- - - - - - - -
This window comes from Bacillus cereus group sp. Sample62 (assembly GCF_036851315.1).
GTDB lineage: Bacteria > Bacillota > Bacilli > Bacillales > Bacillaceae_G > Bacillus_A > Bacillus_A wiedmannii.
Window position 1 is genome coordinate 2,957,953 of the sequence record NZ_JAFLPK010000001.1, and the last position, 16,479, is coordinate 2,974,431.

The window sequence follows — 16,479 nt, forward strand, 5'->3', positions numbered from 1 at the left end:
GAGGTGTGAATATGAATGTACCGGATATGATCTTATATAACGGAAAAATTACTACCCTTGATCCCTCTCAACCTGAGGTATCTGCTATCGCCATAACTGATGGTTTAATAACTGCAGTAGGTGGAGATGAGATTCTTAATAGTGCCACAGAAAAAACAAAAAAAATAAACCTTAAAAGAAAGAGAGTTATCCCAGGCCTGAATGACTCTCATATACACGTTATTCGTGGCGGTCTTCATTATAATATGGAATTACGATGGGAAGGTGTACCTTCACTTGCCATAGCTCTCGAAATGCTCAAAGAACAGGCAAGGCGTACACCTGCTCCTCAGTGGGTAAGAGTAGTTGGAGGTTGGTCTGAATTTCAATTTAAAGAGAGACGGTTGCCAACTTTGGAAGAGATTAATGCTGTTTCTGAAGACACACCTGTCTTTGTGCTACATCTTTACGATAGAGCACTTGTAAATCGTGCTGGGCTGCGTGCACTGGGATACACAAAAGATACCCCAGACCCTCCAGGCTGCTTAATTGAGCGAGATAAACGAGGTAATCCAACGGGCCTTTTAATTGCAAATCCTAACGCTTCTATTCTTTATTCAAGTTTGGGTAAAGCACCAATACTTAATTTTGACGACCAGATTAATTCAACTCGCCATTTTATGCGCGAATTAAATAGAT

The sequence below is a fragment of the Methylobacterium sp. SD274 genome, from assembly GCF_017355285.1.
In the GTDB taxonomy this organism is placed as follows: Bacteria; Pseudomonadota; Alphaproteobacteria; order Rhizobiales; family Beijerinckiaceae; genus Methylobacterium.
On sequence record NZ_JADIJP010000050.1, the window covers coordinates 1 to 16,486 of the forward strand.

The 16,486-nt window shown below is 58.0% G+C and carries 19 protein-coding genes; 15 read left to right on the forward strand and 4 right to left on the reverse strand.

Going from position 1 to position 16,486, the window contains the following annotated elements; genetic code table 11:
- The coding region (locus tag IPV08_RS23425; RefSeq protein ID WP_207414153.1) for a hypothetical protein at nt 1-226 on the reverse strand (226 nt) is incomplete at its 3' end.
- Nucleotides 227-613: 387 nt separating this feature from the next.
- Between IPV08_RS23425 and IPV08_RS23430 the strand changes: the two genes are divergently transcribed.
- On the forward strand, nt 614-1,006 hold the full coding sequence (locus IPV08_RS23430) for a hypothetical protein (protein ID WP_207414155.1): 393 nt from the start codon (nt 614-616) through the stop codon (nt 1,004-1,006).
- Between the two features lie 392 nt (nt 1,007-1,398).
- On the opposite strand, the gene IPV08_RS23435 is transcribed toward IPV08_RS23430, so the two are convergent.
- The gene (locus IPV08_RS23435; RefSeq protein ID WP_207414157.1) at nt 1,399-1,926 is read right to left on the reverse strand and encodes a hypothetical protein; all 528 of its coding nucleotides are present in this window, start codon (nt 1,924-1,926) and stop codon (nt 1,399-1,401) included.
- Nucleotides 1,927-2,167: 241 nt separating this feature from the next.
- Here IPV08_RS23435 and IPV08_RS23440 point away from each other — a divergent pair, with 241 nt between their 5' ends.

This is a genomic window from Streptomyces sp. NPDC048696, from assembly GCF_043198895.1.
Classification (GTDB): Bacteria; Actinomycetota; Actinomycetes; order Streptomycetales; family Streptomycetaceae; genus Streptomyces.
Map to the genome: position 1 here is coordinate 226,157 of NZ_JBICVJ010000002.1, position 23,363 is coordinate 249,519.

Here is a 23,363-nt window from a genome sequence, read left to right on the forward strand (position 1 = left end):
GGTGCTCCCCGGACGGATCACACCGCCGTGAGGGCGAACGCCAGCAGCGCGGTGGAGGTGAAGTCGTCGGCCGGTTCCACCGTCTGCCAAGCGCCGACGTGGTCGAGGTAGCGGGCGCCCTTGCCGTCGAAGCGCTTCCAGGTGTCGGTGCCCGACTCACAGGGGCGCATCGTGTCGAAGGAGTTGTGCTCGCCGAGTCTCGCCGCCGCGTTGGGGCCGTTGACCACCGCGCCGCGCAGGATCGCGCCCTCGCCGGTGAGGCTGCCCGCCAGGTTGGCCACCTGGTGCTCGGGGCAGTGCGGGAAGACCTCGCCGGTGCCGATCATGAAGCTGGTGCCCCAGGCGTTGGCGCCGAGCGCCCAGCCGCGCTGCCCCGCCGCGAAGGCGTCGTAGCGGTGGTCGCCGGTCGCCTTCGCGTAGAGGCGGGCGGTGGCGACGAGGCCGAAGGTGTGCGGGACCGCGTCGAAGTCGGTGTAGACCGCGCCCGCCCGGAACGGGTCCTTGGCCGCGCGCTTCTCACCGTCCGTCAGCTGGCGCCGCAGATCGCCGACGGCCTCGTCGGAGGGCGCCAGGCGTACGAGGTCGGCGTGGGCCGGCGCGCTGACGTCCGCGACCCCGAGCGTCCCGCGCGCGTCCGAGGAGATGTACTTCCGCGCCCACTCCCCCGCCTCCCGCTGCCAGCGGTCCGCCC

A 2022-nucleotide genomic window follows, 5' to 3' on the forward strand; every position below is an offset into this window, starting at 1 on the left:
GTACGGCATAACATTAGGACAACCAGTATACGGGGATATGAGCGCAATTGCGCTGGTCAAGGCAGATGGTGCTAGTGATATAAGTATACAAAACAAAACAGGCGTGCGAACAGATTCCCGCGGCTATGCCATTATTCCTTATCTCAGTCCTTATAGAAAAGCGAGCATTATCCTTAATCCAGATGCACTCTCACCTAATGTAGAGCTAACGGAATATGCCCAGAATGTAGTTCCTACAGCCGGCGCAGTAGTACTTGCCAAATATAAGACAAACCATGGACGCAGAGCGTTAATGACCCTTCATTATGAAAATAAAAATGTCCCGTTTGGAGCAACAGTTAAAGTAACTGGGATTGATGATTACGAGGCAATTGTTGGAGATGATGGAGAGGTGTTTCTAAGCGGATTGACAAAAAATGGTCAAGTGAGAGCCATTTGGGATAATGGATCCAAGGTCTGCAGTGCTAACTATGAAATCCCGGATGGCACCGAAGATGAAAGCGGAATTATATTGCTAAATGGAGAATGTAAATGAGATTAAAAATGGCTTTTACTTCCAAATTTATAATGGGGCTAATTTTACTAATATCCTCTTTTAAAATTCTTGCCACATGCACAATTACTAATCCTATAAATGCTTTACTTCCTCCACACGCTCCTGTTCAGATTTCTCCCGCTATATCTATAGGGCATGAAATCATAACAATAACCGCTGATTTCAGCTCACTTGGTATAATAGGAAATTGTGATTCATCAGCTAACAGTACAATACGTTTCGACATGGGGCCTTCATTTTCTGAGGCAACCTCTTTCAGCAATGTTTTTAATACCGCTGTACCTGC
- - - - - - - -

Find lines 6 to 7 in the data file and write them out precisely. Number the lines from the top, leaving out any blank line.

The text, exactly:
The sequence below is a fragment of the Methylobacterium sp. SD274 genome, from assembly GCF_017355285.1.
In the GTDB taxonomy this organism is placed as follows: Bacteria; Pseudomonadota; Alphaproteobacteria; order Rhizobiales; family Beijerinckiaceae; genus Methylobacterium.